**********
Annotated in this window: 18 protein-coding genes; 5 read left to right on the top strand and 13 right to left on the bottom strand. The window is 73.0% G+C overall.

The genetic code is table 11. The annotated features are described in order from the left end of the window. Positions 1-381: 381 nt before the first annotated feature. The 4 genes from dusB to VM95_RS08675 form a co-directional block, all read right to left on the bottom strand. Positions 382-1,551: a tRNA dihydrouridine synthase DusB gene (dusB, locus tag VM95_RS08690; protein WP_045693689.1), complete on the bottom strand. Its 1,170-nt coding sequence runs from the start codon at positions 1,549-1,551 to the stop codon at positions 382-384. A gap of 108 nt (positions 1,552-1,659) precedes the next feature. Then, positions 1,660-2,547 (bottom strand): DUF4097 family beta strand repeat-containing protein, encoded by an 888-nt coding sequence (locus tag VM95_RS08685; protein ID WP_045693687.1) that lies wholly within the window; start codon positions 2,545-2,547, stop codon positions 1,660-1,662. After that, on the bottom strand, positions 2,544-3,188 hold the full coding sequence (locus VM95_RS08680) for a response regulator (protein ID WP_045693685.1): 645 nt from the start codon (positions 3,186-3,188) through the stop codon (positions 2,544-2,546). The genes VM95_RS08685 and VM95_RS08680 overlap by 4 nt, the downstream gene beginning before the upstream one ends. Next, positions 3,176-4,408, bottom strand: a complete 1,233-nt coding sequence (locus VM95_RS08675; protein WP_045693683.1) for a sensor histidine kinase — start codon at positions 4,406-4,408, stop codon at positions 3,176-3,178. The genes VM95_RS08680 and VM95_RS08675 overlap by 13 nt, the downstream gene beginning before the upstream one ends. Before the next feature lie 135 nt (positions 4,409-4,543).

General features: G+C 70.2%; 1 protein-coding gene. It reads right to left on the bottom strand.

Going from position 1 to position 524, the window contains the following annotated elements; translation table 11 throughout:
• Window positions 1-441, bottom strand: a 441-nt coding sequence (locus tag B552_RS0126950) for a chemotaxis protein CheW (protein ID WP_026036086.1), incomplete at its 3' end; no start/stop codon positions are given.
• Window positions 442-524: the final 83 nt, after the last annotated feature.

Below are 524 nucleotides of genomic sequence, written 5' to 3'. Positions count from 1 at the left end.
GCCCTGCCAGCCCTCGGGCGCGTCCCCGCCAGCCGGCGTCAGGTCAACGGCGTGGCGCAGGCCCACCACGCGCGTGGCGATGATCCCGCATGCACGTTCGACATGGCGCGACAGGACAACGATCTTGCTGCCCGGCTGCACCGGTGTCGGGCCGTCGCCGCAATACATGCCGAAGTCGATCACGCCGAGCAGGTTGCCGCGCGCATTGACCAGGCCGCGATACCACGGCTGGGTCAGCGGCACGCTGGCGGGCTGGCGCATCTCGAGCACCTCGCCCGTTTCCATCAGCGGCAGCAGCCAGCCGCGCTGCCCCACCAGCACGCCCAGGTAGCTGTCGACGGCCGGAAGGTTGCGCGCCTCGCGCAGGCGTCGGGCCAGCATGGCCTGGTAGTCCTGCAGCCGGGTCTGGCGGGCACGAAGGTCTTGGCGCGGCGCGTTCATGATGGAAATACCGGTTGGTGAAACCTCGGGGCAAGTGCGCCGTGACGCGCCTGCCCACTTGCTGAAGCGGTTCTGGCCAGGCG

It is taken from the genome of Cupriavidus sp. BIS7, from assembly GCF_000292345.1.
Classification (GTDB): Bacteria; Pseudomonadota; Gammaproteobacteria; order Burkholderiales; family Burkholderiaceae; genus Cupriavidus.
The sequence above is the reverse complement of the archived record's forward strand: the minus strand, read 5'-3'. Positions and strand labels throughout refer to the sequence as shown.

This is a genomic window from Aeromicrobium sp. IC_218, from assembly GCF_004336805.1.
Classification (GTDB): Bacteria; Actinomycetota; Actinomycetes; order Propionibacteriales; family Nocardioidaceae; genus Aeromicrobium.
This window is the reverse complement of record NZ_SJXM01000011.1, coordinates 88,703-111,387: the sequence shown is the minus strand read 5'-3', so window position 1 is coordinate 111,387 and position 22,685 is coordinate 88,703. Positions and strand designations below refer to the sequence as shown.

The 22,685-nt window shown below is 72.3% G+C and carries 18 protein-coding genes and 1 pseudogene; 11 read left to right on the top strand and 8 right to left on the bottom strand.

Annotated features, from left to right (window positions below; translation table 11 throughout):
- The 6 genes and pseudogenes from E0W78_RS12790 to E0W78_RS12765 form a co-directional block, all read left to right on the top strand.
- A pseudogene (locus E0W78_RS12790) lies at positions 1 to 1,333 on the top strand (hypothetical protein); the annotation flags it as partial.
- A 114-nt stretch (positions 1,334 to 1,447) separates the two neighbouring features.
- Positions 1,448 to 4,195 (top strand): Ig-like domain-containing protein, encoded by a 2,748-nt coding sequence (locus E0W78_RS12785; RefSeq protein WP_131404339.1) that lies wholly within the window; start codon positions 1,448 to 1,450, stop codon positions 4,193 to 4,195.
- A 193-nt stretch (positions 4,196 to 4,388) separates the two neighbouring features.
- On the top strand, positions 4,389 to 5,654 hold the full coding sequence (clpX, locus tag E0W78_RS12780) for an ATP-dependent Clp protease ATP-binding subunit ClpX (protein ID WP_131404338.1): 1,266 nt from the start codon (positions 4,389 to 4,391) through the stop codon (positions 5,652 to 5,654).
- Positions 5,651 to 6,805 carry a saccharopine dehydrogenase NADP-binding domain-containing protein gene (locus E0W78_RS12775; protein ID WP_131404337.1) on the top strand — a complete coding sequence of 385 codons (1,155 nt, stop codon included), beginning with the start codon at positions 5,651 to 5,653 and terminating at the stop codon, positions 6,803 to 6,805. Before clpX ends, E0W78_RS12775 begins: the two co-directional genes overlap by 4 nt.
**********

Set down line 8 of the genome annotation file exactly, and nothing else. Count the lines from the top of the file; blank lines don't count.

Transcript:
GCCCTGCCAGCCCTCGGGCGCGTCCCCGCCAGCCGGCGTCAGGTCAACGGCGTGGCGCAGGCCCACCACGCGCGTGGCGATGATCCCGCATGCACGTTCGACATGGCGCGACAGGACAACGATCTTGCTGCCCGGCTGCACCGGTGTCGGGCCGTCGCCGCAATACATGCCGAAGTCGATCACGCCGAGCAGGTTGCCGCGCGCATTGACCAGGCCGCGATACCACGGCTGGGTCAGCGGCACGCTGGCGGGCTGGCGCATCTCGAGCACCTCGCCCGTTTCCATCAGCGGCAGCAGCCAGCCGCGCTGCCCCACCAGCACGCCCAGGTAGCTGTCGACGGCCGGAAGGTTGCGCGCCTCGCGCAGGCGTCGGGCCAGCATGGCCTGGTAGTCCTGCAGCCGGGTCTGGCGGGCACGAAGGTCTTGGCGCGGCGCGTTCATGATGGAAATACCGGTTGGTGAAACCTCGGGGCAAGTGCGCCGTGACGCGCCTGCCCACTTGCTGAAGCGGTTCTGGCCAGGCG